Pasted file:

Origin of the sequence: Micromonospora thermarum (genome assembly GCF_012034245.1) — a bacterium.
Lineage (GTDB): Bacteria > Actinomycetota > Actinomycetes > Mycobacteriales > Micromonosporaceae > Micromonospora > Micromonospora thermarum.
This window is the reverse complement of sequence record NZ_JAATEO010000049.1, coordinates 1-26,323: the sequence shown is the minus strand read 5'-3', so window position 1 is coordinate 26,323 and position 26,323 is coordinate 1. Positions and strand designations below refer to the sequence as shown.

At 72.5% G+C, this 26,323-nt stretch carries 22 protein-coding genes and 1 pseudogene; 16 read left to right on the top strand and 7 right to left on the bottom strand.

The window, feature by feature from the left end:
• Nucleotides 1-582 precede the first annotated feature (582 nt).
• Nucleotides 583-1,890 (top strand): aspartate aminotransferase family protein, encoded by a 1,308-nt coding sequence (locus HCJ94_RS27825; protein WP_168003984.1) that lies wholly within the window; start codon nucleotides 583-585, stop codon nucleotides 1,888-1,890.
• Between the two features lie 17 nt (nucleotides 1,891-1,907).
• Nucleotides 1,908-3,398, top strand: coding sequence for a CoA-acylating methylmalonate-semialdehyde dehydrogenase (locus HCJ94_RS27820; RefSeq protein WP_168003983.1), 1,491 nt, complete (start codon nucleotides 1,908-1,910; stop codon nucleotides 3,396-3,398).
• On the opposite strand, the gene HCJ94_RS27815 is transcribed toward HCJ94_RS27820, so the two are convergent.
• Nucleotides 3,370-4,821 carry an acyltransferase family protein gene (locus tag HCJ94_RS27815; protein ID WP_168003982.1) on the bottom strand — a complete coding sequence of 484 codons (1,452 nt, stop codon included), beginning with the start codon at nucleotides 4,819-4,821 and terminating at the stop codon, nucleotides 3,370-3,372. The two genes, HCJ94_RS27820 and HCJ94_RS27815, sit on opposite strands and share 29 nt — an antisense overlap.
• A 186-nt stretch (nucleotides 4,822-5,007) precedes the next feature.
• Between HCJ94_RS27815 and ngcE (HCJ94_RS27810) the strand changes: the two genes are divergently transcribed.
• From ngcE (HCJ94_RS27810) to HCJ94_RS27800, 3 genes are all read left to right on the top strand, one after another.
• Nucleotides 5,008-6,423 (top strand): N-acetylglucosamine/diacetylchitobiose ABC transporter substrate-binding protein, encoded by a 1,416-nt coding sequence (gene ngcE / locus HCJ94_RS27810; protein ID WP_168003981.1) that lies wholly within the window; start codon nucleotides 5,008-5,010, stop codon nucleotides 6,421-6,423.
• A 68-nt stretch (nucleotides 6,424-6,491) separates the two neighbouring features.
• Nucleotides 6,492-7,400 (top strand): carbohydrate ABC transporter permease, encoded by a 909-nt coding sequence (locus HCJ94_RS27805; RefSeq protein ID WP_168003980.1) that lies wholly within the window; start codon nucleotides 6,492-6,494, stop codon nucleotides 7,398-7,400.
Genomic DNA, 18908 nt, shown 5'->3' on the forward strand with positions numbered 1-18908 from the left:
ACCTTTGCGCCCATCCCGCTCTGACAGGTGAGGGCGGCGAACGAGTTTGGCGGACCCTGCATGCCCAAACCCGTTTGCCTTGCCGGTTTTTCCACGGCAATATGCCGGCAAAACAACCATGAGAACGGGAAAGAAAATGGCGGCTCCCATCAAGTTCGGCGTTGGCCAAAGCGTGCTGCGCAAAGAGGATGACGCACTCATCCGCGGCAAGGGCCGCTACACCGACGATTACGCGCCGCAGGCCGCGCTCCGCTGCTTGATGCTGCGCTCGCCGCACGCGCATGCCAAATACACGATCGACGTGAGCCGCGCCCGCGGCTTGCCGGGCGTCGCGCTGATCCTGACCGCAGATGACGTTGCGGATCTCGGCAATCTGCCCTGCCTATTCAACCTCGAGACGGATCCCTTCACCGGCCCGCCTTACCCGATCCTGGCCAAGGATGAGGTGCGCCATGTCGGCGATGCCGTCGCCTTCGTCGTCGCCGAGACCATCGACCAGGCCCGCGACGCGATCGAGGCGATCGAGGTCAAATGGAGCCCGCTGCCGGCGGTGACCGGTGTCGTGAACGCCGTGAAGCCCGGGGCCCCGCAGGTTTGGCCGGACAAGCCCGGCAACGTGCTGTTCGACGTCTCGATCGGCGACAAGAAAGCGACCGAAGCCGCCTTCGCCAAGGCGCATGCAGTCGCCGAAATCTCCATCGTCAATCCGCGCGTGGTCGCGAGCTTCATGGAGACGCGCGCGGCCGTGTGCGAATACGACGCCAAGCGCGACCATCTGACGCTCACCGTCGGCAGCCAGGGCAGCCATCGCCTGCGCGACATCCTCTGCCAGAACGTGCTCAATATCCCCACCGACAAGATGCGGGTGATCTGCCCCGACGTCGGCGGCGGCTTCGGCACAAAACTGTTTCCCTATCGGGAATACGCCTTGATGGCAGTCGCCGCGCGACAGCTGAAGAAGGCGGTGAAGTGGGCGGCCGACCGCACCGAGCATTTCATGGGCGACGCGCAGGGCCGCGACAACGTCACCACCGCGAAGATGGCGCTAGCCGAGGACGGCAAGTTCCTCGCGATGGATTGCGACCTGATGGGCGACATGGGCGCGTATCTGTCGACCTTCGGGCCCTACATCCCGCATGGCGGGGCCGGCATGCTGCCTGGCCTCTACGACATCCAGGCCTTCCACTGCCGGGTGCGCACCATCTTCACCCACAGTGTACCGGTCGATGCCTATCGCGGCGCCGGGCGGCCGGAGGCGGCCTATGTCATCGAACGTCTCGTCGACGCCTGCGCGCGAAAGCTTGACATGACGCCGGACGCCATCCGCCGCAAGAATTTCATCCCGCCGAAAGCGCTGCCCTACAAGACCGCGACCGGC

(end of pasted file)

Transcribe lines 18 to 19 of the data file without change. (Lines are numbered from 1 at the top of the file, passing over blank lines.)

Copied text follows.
Genomic DNA, 18908 nt, shown 5'->3' on the forward strand with positions numbered 1-18908 from the left:
ACCTTTGCGCCCATCCCGCTCTGACAGGTGAGGGCGGCGAACGAGTTTGGCGGACCCTGCATGCCCAAACCCGTTTGCCTTGCCGGTTTTTCCACGGCAATATGCCGGCAAAACAACCATGAGAACGGGAAAGAAAATGGCGGCTCCCATCAAGTTCGGCGTTGGCCAAAGCGTGCTGCGCAAAGAGGATGACGCACTCATCCGCGGCAAGGGCCGCTACACCGACGATTACGCGCCGCAGGCCGCGCTCCGCTGCTTGATGCTGCGCTCGCCGCACGCGCATGCCAAATACACGATCGACGTGAGCCGCGCCCGCGGCTTGCCGGGCGTCGCGCTGATCCTGACCGCAGATGACGTTGCGGATCTCGGCAATCTGCCCTGCCTATTCAACCTCGAGACGGATCCCTTCACCGGCCCGCCTTACCCGATCCTGGCCAAGGATGAGGTGCGCCATGTCGGCGATGCCGTCGCCTTCGTCGTCGCCGAGACCATCGACCAGGCCCGCGACGCGATCGAGGCGATCGAGGTCAAATGGAGCCCGCTGCCGGCGGTGACCGGTGTCGTGAACGCCGTGAAGCCCGGGGCCCCGCAGGTTTGGCCGGACAAGCCCGGCAACGTGCTGTTCGACGTCTCGATCGGCGACAAGAAAGCGACCGAAGCCGCCTTCGCCAAGGCGCATGCAGTCGCCGAAATCTCCATCGTCAATCCGCGCGTGGTCGCGAGCTTCATGGAGACGCGCGCGGCCGTGTGCGAATACGACGCCAAGCGCGACCATCTGACGCTCACCGTCGGCAGCCAGGGCAGCCATCGCCTGCGCGACATCCTCTGCCAGAACGTGCTCAATATCCCCACCGACAAGATGCGGGTGATCTGCCCCGACGTCGGCGGCGGCTTCGGCACAAAACTGTTTCCCTATCGGGAATACGCCTTGATGGCAGTCGCCGCGCGACAGCTGAAGAAGGCGGTGAAGTGGGCGGCCGACCGCACCGAGCATTTCATGGGCGACGCGCAGGGCCGCGACAACGTCACCACCGCGAAGATGGCGCTAGCCGAGGACGGCAAGTTCCTCGCGATGGATTGCGACCTGATGGGCGACATGGGCGCGTATCTGTCGACCTTCGGGCCCTACATCCCGCATGGCGGGGCCGGCATGCTGCCTGGCCTCTACGACATCCAGGCCTTCCACTGCCGGGTGCGCACCATCTTCACCCACAGTGTACCGGTCGATGCCTATCGCGGCGCCGGGCGGCCGGAGGCGGCCTATGTCATCGAACGTCTCGTCGACGCCTGCGCGCGAAAGCTTGACATGACGCCGGACGCCATCCGCCGCAAGAATTTCATCCCGCCGAAAGCGCTGCCCTACAAGACCGCGACCGGC